Microsoft free Xbox Gift cards are essential as they can be used for purchasing any digital content from the windows and Xbox ecosystem.
Digital video game purchases have long missed one of the basic expectations of physical copies: the ability to get money back if you change your mind about a purchase.
Fortunately that changes slowly. First Valve began offering full refunds through its PC game storefront Steam, and Microsoft has followed this example by announcing refunds for digital copies of Xbox One and Windows 10 games and apps purchased through the Microsoft Store.
The Microsoft refund system applies to games and apps for Xbox One or Windows 10, but only if they are purchased from the digital Microsoft Store - you cannot buy a game from another vendor and try to get a refund from Microsoft, not surprising .
But even if you purchase your game through the Microsoft Store, it’s worth noting that you can’t just get a refund for every purchase you make - there are a few requirements that you must meet.
Games and apps are only eligible for a refund within 14 days of purchase, and only if you’ve played less than 2 hours for all accounts - you can’t sink into a huge RPG for 40 hours and then try to get your money back!
Downloadable content, seasonal passes and add-ons are also not eligible for refunds, only the basic games.
Finally, you must wait at least one day after the release date of the game before requesting a refund, and you must have downloaded and launched the game at least once - they want to make sure you have tried this game first.
Related: Free Xbox Gift Card Codes 2019
Most of those limitations are there to help prevent system abuse, and Microsoft notes that it “reserves the right to block access for users who abuse self-service refunds.” That probably means you shouldn’t take this as an easy one way to get two-hour demos of every game you would like to try.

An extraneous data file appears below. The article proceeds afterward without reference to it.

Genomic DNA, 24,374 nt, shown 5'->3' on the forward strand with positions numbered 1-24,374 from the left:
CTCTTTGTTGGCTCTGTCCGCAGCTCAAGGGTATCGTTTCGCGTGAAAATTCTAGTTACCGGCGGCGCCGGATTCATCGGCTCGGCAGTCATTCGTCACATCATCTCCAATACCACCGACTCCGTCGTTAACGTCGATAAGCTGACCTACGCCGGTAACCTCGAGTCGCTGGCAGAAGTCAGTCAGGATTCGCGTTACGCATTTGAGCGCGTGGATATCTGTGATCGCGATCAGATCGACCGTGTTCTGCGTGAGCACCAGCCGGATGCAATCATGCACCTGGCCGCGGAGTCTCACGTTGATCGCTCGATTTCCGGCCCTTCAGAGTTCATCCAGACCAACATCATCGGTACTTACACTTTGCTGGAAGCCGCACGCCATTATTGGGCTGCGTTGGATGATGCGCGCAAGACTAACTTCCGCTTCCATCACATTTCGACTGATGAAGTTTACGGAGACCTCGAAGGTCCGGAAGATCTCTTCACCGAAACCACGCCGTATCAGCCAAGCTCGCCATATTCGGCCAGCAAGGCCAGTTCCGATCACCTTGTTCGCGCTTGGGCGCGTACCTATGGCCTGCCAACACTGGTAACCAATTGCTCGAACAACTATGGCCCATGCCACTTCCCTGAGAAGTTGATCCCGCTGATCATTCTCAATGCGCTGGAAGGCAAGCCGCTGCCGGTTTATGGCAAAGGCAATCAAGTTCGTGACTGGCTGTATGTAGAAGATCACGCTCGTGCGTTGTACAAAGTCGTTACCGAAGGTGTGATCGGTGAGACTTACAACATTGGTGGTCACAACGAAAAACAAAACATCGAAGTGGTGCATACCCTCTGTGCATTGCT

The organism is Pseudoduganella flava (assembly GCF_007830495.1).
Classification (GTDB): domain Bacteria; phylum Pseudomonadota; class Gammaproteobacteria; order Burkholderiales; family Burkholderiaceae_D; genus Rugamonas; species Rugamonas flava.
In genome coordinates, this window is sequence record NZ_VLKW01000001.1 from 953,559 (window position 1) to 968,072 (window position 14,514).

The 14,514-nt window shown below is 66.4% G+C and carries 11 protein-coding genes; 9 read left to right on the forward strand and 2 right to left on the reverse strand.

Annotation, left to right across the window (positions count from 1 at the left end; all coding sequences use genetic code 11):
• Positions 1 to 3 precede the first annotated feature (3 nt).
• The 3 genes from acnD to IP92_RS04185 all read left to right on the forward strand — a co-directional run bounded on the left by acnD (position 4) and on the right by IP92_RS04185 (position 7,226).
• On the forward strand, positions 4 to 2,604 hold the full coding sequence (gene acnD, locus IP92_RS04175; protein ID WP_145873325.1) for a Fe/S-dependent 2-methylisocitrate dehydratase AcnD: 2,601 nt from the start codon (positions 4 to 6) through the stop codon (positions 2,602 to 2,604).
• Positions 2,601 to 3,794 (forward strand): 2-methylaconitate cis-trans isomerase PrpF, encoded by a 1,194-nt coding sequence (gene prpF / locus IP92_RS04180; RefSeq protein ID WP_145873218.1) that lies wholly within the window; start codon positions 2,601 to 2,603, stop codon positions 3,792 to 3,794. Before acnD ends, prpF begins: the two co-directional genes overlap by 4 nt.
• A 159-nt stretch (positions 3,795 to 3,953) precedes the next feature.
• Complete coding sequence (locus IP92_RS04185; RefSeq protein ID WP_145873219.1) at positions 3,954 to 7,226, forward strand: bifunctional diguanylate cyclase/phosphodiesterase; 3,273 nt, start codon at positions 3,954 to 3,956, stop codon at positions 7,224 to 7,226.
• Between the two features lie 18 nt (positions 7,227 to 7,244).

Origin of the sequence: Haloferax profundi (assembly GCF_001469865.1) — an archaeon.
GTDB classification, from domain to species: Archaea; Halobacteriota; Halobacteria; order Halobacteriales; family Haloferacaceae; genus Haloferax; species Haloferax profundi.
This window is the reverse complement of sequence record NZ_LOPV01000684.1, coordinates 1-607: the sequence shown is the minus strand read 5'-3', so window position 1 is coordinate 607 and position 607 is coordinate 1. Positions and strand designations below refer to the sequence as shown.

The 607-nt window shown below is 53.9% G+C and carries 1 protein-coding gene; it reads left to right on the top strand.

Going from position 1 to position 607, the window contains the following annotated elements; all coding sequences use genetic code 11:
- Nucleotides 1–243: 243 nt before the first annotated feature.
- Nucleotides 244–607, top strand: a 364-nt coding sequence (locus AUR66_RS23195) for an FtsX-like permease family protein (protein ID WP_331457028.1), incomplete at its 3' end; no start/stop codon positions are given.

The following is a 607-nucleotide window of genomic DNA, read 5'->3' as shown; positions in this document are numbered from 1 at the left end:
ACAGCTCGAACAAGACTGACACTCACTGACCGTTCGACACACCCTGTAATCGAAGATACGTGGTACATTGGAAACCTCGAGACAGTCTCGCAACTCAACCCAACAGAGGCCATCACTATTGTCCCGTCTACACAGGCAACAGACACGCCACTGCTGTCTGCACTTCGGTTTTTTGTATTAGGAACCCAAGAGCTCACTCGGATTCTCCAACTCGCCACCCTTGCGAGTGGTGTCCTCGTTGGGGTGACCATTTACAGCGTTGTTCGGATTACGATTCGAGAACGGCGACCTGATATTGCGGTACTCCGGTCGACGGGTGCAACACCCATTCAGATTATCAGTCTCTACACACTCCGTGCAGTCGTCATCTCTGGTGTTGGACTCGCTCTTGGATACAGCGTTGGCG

Oh, and after all that, Microsoft still says that “certain Windows 10 apps may not be eligible for self-service refunds,” although it doesn’t make clear which or why - so sometimes repayment is not possible even if you follow the rules.
Fortunately, the process of reclaiming the Microsoft Store is simple:
- Log in to your Microsoft account.
- Select Payment in the top billing menu> Order history.
- Navigate to the game or app that you want to refund and select “Request a refund.”
And that should be it. You should immediately receive a refund, without having to fill in a form or talk to a customer service representative.
Microsoft plans to adopt a new self-service refund system for digital game purchases through the Xbox Live storefront, according to those in the Xbox Insiders program. This new system is a lot like what Steam has been offering since 2015 and marks a decidedly customer-friendly swing with the refund policy on Xbox Live.
This latest update to the Xbox platform is yet another that’s part of a host of new features Microsoft has been introducing over the last half-year. It looks like this rollout of upgrades may be part of the company’s plans to make the Project Scorpio Xbox One refresh more appealing to those new to the platform when it launches this holiday season.
You can see the nuances of Microsoft’s new digital game self-service refund policy below.
Microsoft’s new refund system works a lot like Steam’s does. To initiate a refund, you must head to Microsoft’s account website and sign in. Once you’ve signed in, you can select “payment & billing” from the top bar and navigate to “order history.” Once you’re on the order history page, you can click on an app or game you’ve purchased and choose to request a refund.
To qualify for a refund, you’ll have to meet a few criteria though. A refund has to be requested within two weeks of an app or game purchase, and you must wait until at least one day after the release date to start the refund process. You also have to have used the product for less than two hours across all accounts. Additionally, season passes, add-ons and DLC are not eligible for a self-service refund.
As stated above there are certain products sold on the Xbox Live storefront that don’t qualify for a self-service refund. For these, you’ll have to contact Xbox customer support directly. Microsoft also reserves the right to block access to any user who abuses the self-service refund system. So don’t think you can demo a game for an hour and a half and then return it, or you may end up barred from self-service refunds.
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